Appiphilia: Animoto lets iPhone users create videos in minutes
Some of us iPhone users are pretty bitter that we can't send multimedia messages or shoot video with our devices. But the new app launched today by Animoto might distract us enough for a bit with a different take on moving pictures.
The company has taken its online version of user-generated, automated-yet-customizable videos mobile with Animoto Videos. As iPhone and iPod Touch users snap or tap photos on their devices, they can quickly assemble an impressive video complete with music, after-effects and motion and share it with family and friends via e-mail.
It's more than pictures to music. The company's "cinematic artificial intelligence" analyzes the nuances of the music -- tempo, genre, energy, rhythm, vocals -- and matches the effects and motion of photos to produce what appears as a seamless video.
Animoto has been offering a fuller version of this online since 2006. CEO and co-founder Brad Jefferson said that he and his partners were bored with the photos that were being shared online. So, they combined that frustration with their experience in animation and video production to create an interface that lets users upload photos and select from royalty-free music provided through a licensing partnership with Rumblefish.
The online version has free and for-fee options. Recreational users can get a 30-second video for free (that's what iPhone users get), pay $3 for a full-length video or pay $30 for a year of an unlimited number of full-length videos. DVD-quality downloads are extra. Commercial users pay $99 for three months or $249 for a year, and the downloads are included.
Jefferson said they have no worries about being able to meet a greater demand as the service branches out to other devices. In July, users of the Animoto Facebook app jumped from 750,000 to 2 million in a week as buzz grew around the service. The demand to render the videos jumped from five a minute to 800 a minute, Jefferson said, and they were able to meet that without any hiccups.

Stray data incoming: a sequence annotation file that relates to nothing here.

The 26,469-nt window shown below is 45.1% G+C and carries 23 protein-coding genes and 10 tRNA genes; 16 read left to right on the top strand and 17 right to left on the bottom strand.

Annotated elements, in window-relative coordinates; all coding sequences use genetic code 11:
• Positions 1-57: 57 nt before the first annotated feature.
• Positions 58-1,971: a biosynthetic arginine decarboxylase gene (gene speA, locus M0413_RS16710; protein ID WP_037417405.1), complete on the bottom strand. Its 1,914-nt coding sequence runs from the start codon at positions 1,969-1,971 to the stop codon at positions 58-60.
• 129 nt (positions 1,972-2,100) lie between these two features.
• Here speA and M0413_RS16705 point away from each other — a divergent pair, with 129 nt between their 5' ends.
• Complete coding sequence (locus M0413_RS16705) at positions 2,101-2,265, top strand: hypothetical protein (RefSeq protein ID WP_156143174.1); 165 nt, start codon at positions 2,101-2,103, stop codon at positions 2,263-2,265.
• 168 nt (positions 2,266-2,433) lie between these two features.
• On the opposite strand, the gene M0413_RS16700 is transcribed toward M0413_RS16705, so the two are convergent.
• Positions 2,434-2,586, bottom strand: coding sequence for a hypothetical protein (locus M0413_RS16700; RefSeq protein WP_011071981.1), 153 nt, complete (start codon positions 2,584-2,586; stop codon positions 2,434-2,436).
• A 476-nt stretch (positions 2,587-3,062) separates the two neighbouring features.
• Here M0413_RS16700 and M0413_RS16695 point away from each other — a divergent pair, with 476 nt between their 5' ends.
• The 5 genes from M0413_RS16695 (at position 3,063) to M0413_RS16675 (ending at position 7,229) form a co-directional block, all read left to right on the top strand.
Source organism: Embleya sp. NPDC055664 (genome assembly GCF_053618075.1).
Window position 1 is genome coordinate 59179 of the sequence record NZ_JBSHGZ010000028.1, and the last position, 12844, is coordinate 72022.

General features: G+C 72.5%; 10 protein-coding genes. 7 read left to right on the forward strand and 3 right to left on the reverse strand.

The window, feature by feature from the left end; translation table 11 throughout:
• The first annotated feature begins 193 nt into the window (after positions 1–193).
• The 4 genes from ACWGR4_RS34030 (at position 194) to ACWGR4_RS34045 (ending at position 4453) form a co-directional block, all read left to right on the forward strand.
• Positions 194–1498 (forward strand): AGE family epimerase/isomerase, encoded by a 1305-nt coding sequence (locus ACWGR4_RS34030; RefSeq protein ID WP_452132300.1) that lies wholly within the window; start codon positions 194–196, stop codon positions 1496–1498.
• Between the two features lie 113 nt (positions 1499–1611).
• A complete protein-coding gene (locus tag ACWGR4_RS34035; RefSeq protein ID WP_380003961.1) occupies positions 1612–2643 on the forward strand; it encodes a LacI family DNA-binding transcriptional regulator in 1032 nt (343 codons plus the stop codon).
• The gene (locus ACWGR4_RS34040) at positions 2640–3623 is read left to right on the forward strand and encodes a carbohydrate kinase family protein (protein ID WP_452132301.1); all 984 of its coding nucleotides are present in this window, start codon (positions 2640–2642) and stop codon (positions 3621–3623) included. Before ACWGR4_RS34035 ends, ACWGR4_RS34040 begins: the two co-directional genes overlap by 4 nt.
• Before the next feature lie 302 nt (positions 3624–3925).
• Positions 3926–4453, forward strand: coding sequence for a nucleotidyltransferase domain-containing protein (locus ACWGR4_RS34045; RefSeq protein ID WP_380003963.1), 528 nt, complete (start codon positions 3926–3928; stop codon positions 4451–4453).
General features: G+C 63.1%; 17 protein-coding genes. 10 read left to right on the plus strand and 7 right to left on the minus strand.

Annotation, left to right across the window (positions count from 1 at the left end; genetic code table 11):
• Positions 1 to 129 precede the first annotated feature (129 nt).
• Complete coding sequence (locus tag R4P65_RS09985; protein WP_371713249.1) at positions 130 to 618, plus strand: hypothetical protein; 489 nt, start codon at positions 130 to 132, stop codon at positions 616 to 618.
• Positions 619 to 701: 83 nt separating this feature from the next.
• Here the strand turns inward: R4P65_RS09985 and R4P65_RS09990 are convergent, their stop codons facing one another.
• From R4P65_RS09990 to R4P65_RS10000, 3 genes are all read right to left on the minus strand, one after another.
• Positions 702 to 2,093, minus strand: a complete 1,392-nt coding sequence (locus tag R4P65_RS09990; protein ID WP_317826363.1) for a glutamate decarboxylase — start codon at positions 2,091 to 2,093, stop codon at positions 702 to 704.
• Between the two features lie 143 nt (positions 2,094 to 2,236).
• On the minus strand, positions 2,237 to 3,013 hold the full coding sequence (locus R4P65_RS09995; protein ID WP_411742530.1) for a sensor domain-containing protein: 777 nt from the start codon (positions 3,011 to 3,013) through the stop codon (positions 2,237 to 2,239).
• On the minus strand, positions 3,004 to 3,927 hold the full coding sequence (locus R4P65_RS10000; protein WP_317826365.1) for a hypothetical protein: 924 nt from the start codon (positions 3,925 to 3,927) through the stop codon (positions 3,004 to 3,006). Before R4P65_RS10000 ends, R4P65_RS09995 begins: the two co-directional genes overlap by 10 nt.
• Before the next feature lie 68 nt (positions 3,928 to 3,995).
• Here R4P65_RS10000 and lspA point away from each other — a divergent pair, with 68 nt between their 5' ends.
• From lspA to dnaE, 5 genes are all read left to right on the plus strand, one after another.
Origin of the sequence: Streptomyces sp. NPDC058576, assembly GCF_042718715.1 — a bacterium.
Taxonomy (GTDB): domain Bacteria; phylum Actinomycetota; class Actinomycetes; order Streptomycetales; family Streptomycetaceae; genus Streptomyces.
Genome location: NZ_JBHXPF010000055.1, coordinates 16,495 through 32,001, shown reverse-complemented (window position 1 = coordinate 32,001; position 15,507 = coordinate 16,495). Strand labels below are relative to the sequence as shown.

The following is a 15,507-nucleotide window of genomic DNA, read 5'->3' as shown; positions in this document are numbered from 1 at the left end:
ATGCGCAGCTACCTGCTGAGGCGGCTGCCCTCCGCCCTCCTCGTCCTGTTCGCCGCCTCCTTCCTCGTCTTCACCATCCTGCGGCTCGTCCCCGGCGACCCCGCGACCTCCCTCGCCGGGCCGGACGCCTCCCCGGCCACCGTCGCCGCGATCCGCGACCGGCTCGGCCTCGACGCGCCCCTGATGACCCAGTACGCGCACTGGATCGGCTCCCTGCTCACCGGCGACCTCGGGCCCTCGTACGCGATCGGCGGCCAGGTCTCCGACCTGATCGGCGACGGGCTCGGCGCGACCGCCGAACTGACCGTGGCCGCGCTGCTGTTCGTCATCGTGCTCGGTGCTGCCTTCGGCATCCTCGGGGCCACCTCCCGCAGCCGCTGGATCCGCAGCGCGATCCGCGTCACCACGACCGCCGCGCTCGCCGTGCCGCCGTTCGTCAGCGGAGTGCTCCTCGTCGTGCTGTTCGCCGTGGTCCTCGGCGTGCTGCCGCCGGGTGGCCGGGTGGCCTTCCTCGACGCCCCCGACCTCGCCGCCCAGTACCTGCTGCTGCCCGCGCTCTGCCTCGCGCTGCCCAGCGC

Turning stills into video, Jefferson said, enhances the user experience of life's snapshots -- monumental, trivial or just memorable. "We really see Animoto as an on-demand video platform," he said.
He even used it himself for an event in the monumental category: the birth of his first child this year. As a proud papa, he snapped tons of photos. And as mother and baby slept four hours after delivery, he uploaded them, selected some music and "that was literally how our birth announcement was sent out," he said. The president of the company, Jason Hsiao, used an Animoto-generated video as a touching and creative marriage proposal.
Among the uses gaining popularity: reliving action on the field, whether it's replaying the highlights of a Little League game for Grandma and Grandpa on a computer screen or, eventually, a crowd of thousands of fans at a professional sporting event on the JumboTron, Jefferson said.
Even though the iPhone app is only about a day old, Jefferson said they're already looking at how to improve it. There are many features of the online version that users of the app will soon be clamoring for, including more sharing options. IPhone and iPod users should expect better integration with the online version to be phased in, as well as the ability to play videos offline on their devices within the next three weeks or so.
The ultimate plan? "The death of clicking next, next, next" through photo albums and galleries, Jefferson said, possibly to the dismay of some still photographers -- and maybe some websites.
Read our review of the app...
What it is: IPhone and iPod Touch users can produce slick videos using photos on their devices.
What sizzles: As a video producer in a former life, I was honestly blown away at the quality of the video produced. I was expecting a slideshow over music, in a typically disconnected composition. For being automated, the video produced is quite sophisticated and individual. The edits and effects are appropriate to the music's pacing and personality.
Selection and import of the eight to 16 photos is literally just a tap, and you select the order in which they appear. With a Wi-Fi connection, the photos upload to the server fairly quickly, and the render, for what you get, takes no time at all. Once the photos are uploaded, you can leave the app. The rendering takes place on the server, not the device.
What fizzles: The 30-second limit just whets your appetite. Sixteen photos in 30 seconds flies by frustratingly fast.
It does take a bit of prompting to get through the process. And if you leave the app, or if your screen goes to sleep mode, the process is paused until you return. I guess the fact that it doesn't completely lose your project is still a positive.
You have to use Wi-Fi. So, while wireless and mobile, you're still somewhat tethered. I tried it over EDGE and my phone just gave up. It took 15 minutes to upload five pictures.
The video is streamed from Animoto's servers. It would be ideal to be able to save it to your device, among your other media. But maybe that's still to come.
Bottom line: Although I'm more prone to raise an eyebrow than immediately join the chorus when Michael Arrington starts to gush, I fully agree that this app is a must-have.
-- Michelle Maltais
Photo: Camera van. Credit: gomattolson via Flickr.